AUTHOR OF "A MISSION TO CENTRAL AFRICA,"
"TRAVELS IN THE DESERT OF SAHARA," &C.
EDITED BY HIS WIDOW.
IN TWO VOLUMES.
Having made a limited tour in the Empire of Morocco a few years since, I
am enabled to appreciate the information imparted to us by the lamented
Richardson, and am desirous of adding a few observations of my own upon
the present state of affairs in that part of the African Continent.
The following work of the indefatigable traveller demands, at the
present moment, a more than ordinary share of public attention, in
consequence of the momentous events now passing in the Straits of
Gibraltar, where the presence of powerful armaments entails on the
Governor of our great rock-fortress, a duty of some delicacy, situated
as he now is in close proximity to three belligerent powers, all of whom
are at peace with Great Britain. But distinguished alike for common
sense and professional ability, Sir William Codrington, it is to be
hoped, will steer clear of the follies committed by Sir Robert Wilson in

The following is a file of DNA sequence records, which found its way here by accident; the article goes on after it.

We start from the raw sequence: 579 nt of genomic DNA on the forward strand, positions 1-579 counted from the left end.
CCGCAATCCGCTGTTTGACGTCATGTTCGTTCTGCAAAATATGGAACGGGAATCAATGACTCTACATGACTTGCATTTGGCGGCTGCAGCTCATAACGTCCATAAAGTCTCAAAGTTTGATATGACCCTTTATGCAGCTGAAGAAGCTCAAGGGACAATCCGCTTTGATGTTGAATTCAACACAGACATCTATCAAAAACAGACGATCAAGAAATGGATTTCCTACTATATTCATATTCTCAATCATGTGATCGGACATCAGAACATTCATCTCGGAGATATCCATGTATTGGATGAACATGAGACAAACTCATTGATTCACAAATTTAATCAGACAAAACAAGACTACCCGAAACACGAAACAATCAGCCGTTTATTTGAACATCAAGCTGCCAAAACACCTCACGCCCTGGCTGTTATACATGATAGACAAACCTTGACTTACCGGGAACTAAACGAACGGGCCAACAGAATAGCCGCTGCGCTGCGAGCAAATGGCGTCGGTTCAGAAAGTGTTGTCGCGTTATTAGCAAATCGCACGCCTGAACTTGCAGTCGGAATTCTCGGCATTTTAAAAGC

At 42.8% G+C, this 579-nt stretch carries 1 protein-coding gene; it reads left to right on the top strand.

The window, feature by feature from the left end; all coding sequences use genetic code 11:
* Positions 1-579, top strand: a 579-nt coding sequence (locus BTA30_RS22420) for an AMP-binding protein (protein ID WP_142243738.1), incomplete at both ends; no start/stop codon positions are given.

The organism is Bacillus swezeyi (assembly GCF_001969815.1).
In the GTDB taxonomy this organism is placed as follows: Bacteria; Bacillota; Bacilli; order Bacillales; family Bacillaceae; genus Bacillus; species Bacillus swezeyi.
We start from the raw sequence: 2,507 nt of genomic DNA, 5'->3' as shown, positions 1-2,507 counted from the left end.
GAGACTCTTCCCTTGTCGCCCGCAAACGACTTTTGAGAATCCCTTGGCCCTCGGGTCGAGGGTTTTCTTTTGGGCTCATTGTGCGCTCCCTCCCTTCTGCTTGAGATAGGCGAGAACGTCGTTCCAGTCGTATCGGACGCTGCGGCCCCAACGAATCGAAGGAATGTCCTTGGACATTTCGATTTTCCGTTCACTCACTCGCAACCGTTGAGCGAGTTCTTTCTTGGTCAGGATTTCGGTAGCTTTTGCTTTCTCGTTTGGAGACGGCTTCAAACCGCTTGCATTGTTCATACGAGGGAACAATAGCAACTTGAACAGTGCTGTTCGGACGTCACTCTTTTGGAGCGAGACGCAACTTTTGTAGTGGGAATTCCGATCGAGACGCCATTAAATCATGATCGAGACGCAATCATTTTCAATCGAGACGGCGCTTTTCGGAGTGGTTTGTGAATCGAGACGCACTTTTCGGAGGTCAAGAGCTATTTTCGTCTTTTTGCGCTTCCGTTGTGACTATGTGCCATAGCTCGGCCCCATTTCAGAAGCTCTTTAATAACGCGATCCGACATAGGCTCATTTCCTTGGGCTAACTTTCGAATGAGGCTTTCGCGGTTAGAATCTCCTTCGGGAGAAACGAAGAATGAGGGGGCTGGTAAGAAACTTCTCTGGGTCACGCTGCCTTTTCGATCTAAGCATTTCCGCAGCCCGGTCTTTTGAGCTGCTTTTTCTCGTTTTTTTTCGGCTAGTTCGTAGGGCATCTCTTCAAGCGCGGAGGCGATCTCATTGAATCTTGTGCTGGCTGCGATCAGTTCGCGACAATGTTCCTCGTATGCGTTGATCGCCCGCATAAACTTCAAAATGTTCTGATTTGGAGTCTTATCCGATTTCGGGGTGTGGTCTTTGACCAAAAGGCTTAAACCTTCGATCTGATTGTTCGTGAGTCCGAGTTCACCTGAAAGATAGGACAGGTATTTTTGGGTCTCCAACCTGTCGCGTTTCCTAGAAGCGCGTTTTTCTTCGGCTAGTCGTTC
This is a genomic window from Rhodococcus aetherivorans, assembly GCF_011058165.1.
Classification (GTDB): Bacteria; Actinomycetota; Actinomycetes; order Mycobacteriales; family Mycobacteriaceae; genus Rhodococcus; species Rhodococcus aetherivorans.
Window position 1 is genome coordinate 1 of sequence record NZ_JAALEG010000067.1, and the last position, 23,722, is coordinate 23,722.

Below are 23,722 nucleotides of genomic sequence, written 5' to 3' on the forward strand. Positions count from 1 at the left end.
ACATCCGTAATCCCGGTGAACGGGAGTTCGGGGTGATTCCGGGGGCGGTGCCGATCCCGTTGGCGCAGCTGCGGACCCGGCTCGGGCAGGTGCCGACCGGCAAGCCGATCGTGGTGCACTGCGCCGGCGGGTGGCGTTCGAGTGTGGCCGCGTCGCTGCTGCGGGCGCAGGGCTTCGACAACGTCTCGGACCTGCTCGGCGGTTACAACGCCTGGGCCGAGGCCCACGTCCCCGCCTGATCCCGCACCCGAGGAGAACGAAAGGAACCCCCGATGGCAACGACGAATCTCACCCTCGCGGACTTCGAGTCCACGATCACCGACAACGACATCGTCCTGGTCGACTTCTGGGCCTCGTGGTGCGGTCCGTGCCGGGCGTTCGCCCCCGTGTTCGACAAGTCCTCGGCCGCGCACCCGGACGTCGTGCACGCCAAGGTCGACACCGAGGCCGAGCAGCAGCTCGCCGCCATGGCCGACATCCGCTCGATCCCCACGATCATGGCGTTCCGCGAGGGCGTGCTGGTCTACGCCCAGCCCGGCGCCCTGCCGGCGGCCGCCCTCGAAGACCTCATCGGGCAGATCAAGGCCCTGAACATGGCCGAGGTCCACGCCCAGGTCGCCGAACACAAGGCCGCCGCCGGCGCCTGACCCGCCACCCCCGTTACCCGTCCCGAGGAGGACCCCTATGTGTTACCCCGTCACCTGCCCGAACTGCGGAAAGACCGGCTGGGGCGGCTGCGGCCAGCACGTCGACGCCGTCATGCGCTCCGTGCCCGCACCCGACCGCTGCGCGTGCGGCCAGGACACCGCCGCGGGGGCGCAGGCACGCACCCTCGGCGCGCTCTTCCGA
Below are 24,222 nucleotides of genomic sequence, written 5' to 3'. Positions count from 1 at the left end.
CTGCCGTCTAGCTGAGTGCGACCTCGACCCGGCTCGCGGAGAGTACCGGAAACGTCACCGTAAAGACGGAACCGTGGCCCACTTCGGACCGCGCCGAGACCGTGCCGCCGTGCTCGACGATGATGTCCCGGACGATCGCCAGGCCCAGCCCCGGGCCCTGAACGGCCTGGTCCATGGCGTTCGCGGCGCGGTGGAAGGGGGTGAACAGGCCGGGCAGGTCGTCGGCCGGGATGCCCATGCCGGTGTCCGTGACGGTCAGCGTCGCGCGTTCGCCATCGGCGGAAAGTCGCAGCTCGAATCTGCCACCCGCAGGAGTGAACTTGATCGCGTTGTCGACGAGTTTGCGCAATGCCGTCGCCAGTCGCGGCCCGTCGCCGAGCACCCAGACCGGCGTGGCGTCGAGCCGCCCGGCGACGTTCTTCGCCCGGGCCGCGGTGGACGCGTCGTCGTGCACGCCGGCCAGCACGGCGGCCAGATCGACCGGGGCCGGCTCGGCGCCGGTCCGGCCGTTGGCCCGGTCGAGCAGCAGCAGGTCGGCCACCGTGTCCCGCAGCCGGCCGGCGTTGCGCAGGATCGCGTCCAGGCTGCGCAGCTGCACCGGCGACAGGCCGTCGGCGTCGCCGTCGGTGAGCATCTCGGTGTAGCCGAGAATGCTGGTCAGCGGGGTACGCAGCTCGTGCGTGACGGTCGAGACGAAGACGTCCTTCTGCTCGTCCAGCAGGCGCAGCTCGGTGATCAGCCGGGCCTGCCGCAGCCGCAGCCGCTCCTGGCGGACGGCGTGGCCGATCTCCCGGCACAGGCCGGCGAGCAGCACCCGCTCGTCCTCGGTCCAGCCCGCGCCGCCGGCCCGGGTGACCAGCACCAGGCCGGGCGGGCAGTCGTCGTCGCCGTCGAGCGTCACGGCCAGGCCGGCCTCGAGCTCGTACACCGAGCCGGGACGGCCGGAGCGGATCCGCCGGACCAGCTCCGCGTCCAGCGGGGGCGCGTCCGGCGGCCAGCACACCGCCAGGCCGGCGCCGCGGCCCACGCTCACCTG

1844, and will command respect for the British name, without provoking
bitter feelings between ourselves, and our French and Spanish
It is scarcely possible that either France or Spain can contemplate the
conquest of the entire Empire of Morocco, as the result of the present
impending crisis, the superficial extent of the territory being 219,420
square miles, and the population nearly 8,000,000,  of which a large
proportion live in a state of perpetual warfare, occupying inaccessible
mountain fastnesses, from whence they only descend to the plains for the
sake of plunder.
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